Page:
Abdul-Jalil Portrait by Beauford Delaney, in 1971. Portrait of Jean Genet in backgroud, top right, Kennedy right behind Jalil
Things had never been tougher for American artists — let alone black ones. Art schools didn’t take black artists, and independent-studio classes banned black artists from figure-drawing sessions with white models. Undaunted, Delaney began drawing at a midtown dance studio. Somehow, his career took off almost overnight. Four months after he arrived in New York, an article appeared in the New York Telegraph about portraits Delaney had done of dancers and society figures.
Beauford Delaney

Artist (1901–79) Currently, MoMA has 
 “Composition 16” 
(1954–56) on view, a glowing bioluminescent yellow abstraction kitty-corner across the gallery from that other (until recently) missing modernist, Hilma af Klint. Both are in the company of de Kooning, Kline, and the other giants of mid-century painting. He met and charmed everyone. A list of his friends and acquaintances includes Stuart Davis — his closest painter compatriot — W.E.B. Du Bois (whose portrait he did), Duke Ellington, Louis Armstrong, Jacob Lawrence, Alfred Stieglitz, Georgia O’Keeffe (who did a portrait of him), Edward Steichen, Dorothy Norman, Anaïs Nin (who intimidated him), Jackson Pollock, and Jean Genet. His closest lifelong friend, however, was James Baldwin — who, while fleeing a strict father at 16, looked up Delaney in the Village. He later called the artist his “principal witness.” Delaney was a kind of surrogate nurturing father to the writer. Judging by his 1941 Dark Rapture (James Baldwin), a steamy nude portrait of the 16-year-old writer (as well as from subsequent Baldwin portraits over the decades), Delaney seems to have been in love with the lithe young man 22 years his junior. In October 1938, more than a decade before Pollock graced the same pages, Life magazine featured Delaney, picturing him beatifically smiling at the Washington Square Outdoor Art Exhibit. The caption read, “One of the most talented Negro painters.” Yet by the time he died in 1979, Delaney was alone, alcoholic, hallucinating, paranoid, and penniless in a Paris psychiatric hospital. What started as a great American story is now a near absence in the history of American art and an American Dream forestalled.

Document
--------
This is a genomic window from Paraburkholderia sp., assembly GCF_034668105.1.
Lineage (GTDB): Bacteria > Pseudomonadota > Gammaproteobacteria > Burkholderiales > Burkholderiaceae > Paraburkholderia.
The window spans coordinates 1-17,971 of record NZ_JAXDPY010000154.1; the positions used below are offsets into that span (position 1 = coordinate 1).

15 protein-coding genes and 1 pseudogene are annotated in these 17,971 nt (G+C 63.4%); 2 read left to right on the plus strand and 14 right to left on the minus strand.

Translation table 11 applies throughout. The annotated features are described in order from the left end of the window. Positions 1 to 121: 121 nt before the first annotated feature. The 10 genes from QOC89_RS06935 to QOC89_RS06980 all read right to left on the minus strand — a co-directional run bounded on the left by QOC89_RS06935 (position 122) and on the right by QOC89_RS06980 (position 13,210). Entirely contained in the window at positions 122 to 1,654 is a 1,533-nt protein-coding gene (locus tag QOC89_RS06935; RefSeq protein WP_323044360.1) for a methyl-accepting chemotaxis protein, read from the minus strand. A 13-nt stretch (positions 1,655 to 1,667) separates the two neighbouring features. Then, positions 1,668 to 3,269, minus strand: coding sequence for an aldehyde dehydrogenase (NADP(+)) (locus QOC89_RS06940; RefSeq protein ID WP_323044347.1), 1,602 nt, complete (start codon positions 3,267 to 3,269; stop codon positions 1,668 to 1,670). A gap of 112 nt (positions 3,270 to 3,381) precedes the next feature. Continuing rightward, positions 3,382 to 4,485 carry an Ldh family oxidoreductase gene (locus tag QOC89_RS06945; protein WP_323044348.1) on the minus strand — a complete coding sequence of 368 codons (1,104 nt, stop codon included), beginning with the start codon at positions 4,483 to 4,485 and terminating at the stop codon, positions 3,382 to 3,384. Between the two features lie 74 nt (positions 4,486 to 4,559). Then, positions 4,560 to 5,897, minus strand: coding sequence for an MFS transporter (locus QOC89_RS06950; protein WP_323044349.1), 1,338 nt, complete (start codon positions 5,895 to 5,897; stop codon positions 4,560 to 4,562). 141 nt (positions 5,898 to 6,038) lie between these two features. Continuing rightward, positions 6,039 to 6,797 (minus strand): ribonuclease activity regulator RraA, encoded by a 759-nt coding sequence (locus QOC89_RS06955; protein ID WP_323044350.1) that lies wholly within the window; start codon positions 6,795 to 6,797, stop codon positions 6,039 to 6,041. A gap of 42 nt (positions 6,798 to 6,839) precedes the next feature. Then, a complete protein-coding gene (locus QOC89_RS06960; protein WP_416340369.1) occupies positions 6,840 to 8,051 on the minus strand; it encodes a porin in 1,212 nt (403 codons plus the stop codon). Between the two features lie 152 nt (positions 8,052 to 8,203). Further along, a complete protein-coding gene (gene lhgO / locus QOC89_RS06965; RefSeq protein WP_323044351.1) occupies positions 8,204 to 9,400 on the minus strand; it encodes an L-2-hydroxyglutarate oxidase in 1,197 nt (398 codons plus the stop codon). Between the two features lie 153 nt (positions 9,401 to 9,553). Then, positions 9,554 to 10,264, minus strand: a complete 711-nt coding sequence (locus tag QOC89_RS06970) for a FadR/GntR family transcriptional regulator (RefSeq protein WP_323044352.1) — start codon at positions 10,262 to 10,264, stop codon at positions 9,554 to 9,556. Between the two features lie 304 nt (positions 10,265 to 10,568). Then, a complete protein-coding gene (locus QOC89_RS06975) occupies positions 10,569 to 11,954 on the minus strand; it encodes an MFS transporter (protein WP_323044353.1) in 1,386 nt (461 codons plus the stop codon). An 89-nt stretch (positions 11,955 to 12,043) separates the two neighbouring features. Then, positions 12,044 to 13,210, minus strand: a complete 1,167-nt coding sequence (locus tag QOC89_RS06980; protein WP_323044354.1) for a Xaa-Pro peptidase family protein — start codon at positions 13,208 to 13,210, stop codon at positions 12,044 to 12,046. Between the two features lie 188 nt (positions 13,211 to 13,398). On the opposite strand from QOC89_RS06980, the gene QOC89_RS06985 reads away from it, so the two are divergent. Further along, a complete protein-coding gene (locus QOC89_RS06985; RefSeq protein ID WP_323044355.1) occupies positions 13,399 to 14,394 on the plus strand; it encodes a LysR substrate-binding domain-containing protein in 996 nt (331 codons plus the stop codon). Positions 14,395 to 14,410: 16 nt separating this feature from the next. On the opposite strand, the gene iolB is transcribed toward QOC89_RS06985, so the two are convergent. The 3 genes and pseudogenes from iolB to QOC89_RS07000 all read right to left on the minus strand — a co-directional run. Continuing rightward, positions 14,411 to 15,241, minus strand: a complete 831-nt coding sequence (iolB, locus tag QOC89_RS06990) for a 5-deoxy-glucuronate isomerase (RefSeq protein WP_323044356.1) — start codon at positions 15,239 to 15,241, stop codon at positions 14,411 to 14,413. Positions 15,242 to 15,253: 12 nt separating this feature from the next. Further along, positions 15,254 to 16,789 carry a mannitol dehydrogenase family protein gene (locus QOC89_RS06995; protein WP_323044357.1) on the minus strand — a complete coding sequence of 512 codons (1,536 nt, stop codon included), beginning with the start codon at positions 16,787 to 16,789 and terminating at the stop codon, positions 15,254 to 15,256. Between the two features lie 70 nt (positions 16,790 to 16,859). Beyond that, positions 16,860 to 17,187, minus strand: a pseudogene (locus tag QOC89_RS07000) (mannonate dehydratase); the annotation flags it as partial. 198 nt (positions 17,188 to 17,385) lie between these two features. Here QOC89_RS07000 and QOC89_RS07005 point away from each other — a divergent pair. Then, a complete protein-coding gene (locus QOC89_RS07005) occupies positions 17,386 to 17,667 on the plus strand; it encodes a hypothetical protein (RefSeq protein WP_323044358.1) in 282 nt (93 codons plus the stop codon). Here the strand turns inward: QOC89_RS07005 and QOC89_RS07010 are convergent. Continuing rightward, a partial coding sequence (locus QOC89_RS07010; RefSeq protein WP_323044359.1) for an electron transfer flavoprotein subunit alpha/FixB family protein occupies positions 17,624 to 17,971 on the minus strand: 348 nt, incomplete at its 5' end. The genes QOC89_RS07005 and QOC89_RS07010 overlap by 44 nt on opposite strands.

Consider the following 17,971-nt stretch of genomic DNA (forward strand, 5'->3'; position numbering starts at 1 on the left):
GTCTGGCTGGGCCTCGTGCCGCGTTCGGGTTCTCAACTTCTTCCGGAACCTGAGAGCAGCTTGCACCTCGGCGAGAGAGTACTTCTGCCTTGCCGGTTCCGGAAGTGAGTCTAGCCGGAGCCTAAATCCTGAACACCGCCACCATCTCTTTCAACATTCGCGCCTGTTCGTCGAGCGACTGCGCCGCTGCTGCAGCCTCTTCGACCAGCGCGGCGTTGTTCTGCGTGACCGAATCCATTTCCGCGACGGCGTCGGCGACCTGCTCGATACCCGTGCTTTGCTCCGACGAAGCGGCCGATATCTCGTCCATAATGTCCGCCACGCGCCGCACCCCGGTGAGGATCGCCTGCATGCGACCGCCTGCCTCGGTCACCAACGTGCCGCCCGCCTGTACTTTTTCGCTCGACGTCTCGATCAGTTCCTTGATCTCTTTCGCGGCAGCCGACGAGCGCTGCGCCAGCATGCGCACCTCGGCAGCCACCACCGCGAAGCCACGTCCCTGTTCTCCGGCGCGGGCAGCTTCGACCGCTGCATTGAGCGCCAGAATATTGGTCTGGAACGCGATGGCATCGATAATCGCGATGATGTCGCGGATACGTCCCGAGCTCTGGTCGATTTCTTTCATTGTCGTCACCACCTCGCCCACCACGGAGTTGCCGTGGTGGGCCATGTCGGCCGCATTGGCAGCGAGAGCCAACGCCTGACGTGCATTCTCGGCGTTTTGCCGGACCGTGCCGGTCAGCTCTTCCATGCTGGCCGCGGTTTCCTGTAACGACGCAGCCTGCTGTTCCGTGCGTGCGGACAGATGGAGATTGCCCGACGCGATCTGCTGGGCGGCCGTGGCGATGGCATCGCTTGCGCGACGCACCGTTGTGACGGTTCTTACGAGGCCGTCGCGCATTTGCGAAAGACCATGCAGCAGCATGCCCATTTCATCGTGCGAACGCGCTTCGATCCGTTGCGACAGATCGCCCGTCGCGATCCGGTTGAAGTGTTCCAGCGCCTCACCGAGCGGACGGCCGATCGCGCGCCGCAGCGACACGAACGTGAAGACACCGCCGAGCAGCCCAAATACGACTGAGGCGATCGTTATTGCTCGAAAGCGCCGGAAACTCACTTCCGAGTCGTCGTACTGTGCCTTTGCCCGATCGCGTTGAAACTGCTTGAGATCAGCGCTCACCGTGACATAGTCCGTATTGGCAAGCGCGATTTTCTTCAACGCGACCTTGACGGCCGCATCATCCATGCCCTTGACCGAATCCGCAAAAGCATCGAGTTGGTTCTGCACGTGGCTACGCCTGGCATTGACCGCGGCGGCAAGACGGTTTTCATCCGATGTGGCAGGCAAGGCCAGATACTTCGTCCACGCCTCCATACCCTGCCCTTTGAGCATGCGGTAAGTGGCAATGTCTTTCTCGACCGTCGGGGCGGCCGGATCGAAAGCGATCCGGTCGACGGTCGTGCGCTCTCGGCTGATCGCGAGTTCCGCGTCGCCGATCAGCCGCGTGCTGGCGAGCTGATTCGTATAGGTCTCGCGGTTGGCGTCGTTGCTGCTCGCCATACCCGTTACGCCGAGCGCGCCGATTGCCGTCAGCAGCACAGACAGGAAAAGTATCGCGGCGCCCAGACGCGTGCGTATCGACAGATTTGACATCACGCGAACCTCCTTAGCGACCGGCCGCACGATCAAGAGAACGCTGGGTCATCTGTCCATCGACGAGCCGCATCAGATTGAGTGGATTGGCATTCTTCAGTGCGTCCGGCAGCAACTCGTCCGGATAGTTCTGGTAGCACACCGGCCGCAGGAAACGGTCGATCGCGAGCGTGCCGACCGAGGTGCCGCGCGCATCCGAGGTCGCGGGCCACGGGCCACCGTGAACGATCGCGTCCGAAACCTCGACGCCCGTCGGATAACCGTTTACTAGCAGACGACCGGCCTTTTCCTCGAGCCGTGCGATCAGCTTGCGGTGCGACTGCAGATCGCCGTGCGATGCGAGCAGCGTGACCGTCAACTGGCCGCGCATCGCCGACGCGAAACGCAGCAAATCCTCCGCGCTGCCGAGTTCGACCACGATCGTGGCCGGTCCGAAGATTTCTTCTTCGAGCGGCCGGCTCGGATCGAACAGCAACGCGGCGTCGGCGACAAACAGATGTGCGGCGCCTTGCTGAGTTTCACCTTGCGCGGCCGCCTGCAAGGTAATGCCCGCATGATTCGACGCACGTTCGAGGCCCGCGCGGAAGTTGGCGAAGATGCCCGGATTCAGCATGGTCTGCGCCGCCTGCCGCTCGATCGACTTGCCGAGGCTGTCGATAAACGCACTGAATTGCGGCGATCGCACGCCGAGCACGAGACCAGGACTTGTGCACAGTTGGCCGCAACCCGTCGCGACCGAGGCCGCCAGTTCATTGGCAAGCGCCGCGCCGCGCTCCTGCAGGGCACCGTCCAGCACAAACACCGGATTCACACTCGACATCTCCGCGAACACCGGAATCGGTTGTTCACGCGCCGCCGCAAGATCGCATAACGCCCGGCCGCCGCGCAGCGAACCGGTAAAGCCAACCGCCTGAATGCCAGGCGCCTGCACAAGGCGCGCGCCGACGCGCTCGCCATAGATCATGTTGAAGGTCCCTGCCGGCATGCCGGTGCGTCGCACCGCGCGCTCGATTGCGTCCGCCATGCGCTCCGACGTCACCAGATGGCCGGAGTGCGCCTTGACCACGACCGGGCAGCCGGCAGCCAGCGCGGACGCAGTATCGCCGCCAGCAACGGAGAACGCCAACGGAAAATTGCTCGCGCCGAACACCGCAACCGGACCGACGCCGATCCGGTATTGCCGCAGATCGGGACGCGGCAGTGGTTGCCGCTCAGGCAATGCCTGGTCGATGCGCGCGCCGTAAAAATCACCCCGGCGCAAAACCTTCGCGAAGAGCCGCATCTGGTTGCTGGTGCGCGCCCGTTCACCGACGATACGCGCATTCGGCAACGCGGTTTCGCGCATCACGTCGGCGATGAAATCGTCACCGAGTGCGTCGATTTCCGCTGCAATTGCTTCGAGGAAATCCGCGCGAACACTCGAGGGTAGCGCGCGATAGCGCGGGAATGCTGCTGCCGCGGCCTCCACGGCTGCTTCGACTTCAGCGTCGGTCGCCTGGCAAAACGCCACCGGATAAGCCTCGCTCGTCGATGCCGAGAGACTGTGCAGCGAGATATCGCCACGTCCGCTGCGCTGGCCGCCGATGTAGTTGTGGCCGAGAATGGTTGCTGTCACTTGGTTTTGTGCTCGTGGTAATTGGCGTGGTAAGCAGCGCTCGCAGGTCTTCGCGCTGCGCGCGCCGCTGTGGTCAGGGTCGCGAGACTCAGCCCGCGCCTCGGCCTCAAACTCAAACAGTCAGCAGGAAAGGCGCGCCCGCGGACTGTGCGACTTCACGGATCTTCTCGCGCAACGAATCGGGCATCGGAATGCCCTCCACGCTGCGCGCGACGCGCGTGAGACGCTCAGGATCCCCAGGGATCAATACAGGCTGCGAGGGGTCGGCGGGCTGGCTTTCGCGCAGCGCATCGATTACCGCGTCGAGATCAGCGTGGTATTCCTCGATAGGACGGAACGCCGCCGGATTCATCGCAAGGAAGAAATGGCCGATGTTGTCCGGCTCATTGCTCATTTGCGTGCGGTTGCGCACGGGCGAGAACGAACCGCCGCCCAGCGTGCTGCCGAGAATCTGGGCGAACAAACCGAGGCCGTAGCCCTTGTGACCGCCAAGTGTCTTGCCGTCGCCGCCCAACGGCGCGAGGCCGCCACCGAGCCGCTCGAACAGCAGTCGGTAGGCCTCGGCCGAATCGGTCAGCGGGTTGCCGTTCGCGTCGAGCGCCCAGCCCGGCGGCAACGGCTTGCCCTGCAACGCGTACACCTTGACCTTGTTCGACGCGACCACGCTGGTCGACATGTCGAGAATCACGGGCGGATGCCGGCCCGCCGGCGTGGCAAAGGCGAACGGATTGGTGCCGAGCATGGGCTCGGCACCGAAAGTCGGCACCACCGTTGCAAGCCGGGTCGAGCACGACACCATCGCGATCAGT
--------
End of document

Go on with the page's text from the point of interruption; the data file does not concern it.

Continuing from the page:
A 1941 portrait of James Baldwin by the artist Beauford Delaney. Photo: Beauford Delaney (1901–1979), Dark Rapture (James Baldwin), 1941, oil on Masonite, 34” x 28”, signed; © Estate of Beauford Delaney by permission of Derek L. Spratley, Esquire, Court Appointed Administrator; Courtesy of Michael Rosenfeld Gallery LLC, New York, NY I love his work — especially his highly colored, optically intense, dense figurative paintings. He is almost an exact contemporary of, and the New York counterpart to, another great painter-portraitist, an artist who captured the power and magic of being poor stylishly, who lived on the margins but eventually came to be recognized as a visionary: Alice Neel. Delaney should be regarded as such as well. Through the 1930s and 1940s, while most American artists were either being fifth-rate Cubists, regionalists, or academics or desperately looking for ways around Picasso via Surrealism, Delaney made his own thoroughly contemporary way. In street and park scenes, still lifes, and portraits, he built upon the work of his good friend Davis, arriving at his own compact, flat fields of creamy, opaque color. His sense of visual, jigsawing geometry and strong, graphic distillation of structure is second only to Davis’s. Delaney’s work, however, has a much more human aura, atmosphere, and arc, almost to a mystical degree, seen only in Marsden Hartley. So why has Delaney been disappeared from collective memory? Partly, it is the racial bias of art history, which, among other things, meant that even while he was celebrated, it was less as a painterly equal to his contemporaries than as some kind of Negro seer or spiritual black Buddha. And in 1953, at the age of 51, Delaney left New York at perhaps the worst possible time. When other American artists, like Jasper Johns, Robert Rauschenberg, Cy Twombly, John Cage, and Merce Cunningham, were meeting and staying up late together (many of them open and uncloseted in their sexuality), Delaney was in Paris, where Baldwin had told him he could escape the long American night of racism. Baldwin was right, but Delaney struggled with French and became even more isolated. Twombly, Baldwin, and Miller returned often to New York, while Delaney never did. So he never got to rejoin the conversation. By the 1960s, Delaney’s abstraction was more connected to the French Art Informel — a primarily European response to Abstract Expressionism — and his paintings, influenced as they were by Monet’s Water Lilies and Turner’s glowing color, had few of the ironic, systemic, direct qualities of Pop Art and minimalism. At a distance, Delaney’s work seemed passé — an artist painting in a void, outside the canon. *This article appears in the January 6, 2020, issue of New York Magazine. Beauford Delaney collection, Sc MG 59, Schomburg Center for Research in Black Culture, Manuscripts, Archives and Rare Books Division, The New York Public Library Repository Schomburg Center for Research in Black Culture, Manuscripts, Archives and Rare Books Division Access to materials Some collections held by the Manuscripts, Archives and Rare Books Division of the Schomburg Center for Research in Black Culture are held off-site and must be requested in advance. Please check the collection records in